Vienna: The gravestone of Adolf Hitler`s
parents in the Austrian village where he lived as a child has
been removed after it became a pilgrimage site for neo-Nazis,
the local pastor said on Friday.
A descendant of Hitler`s father, reportedly an
unidentified elderly woman living in Lower Austria, "has
relinquished her rights and has had it removed," said Kurt
Pittertschatscher, pastor of Leonding near the northern city
"The upkeep of the grave was becoming increasingly
difficult as the years went by, and the grave ... kept being
misused for gatherings of sympathisers," he said.
But the pastor said that the remains of Hitler`s customs
official father Alois, who died in 1903, and his mother Klara,
who passed away four years later, had not been exhumed.
The house where the family lived is still standing.
Hitler was born around 100 kilometres away in 1889 in a
village later annexed to Braunau am Inn but the family moved
nine years later to Leonding, where Alois had bought a house.
The parents` grave had often attracted sympathisers, and
anti-extremist groups had asked for it to be removed. Hitler
himself was only believed to have visited it once or twice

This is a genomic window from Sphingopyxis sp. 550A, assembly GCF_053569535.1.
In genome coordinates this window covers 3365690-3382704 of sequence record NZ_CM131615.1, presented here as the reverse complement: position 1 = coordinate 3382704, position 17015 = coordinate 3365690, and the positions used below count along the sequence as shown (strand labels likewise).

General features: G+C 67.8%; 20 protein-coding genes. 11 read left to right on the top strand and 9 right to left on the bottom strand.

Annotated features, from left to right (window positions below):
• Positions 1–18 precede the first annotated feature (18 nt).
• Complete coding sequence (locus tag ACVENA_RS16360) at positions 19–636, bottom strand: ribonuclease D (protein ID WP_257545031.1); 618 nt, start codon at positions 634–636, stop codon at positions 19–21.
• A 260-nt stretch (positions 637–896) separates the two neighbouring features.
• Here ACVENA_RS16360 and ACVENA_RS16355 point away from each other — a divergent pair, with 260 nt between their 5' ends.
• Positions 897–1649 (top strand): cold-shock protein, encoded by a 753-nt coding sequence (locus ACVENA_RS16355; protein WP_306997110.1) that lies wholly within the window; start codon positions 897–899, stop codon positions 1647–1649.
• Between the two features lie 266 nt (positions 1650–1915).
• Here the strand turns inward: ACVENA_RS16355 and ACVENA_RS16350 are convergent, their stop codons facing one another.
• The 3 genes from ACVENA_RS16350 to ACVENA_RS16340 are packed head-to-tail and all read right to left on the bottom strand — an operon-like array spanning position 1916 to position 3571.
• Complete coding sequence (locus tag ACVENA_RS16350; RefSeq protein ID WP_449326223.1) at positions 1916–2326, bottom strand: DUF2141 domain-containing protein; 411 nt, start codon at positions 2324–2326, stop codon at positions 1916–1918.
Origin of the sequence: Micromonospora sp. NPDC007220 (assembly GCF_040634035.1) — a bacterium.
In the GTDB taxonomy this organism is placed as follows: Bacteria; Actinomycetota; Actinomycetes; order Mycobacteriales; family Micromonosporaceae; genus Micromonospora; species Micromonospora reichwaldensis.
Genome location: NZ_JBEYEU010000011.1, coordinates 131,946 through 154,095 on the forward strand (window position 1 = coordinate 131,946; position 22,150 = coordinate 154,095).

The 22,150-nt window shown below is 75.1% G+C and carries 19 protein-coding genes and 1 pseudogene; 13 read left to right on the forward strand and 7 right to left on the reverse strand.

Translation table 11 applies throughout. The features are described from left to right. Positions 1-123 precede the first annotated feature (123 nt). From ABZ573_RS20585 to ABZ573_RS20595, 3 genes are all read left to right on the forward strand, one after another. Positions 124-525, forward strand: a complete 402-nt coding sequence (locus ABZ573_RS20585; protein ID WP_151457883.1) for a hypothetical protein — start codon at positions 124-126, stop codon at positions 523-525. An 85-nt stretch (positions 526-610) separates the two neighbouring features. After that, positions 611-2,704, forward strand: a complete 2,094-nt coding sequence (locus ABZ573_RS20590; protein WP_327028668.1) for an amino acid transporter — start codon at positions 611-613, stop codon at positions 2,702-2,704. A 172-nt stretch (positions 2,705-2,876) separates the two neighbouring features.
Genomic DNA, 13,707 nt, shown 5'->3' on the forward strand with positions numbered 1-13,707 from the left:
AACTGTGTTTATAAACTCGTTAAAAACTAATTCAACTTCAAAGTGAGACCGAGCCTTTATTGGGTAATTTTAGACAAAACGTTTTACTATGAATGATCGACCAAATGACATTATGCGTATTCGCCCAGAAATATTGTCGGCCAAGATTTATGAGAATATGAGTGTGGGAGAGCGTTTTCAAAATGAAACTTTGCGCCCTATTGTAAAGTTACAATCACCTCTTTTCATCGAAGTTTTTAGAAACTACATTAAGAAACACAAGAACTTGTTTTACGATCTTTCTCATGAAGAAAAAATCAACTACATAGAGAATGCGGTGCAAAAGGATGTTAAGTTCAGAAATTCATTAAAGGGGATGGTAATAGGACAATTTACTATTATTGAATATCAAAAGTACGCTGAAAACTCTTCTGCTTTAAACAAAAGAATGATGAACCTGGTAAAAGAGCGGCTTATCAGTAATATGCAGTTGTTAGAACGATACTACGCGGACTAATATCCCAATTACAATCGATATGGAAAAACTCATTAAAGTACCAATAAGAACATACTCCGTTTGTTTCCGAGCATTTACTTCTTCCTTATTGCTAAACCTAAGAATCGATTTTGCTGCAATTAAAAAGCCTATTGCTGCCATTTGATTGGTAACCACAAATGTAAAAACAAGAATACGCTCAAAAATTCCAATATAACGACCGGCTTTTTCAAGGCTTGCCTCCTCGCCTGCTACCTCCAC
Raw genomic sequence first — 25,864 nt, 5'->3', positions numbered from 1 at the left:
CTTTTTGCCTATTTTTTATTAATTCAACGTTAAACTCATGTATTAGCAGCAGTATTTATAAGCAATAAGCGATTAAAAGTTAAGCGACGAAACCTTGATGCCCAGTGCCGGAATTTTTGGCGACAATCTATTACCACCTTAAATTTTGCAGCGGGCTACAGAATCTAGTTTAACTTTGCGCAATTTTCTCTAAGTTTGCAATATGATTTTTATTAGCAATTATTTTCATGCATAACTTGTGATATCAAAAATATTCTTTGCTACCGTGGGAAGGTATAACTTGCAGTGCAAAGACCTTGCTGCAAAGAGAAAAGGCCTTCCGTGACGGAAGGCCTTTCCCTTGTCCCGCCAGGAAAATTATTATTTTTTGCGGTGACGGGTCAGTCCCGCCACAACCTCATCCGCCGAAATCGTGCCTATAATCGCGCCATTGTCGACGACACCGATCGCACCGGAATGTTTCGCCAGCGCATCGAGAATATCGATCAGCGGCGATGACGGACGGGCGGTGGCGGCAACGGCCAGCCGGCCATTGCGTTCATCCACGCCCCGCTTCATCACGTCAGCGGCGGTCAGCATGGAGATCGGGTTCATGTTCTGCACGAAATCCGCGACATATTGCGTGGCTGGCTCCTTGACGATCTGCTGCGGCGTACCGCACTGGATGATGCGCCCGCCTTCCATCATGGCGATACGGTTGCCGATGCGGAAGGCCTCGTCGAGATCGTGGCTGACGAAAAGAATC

after taking power in 1933, Pittertschatscher said.
Last year, a vase was left bearing the German word
"UnvergeSSlich" -- "unforgettable" -- and the "SS" clearly
highlighted, an apparent reference to the Nazi paramilitary
group, the Kurier newspaper reported.
The Upper Austrian Network Against Fascism pressure group,
which had campaigned for the tombstone to be taken away, said
the removal on Wednesday was a "welcome success."
"The problem was not the grave itself ... but its misuse
as a pilgrimage site for the brown scene," a statement said,
referring to the far-right movement in Germany and Austria.
It is not the first time in recent years that a grave that
has become something of a shrine for the extreme right has
Last July the remains of Hitler`s one-time deputy Rudolf
Hess, who parachuted into Britain in 1941 on an apparent
one-man peace mission without the Fuehrer`s approval, were
exhumed in the small town of Wunsiedel in southern Germany.
His remains, removed along with the headstone bearing the
epitaph "Ich hab`s gewagt" ("I dared") which was destroyed,
were placed in a new coffin and burnt immediately, with the
ashes scattered at sea.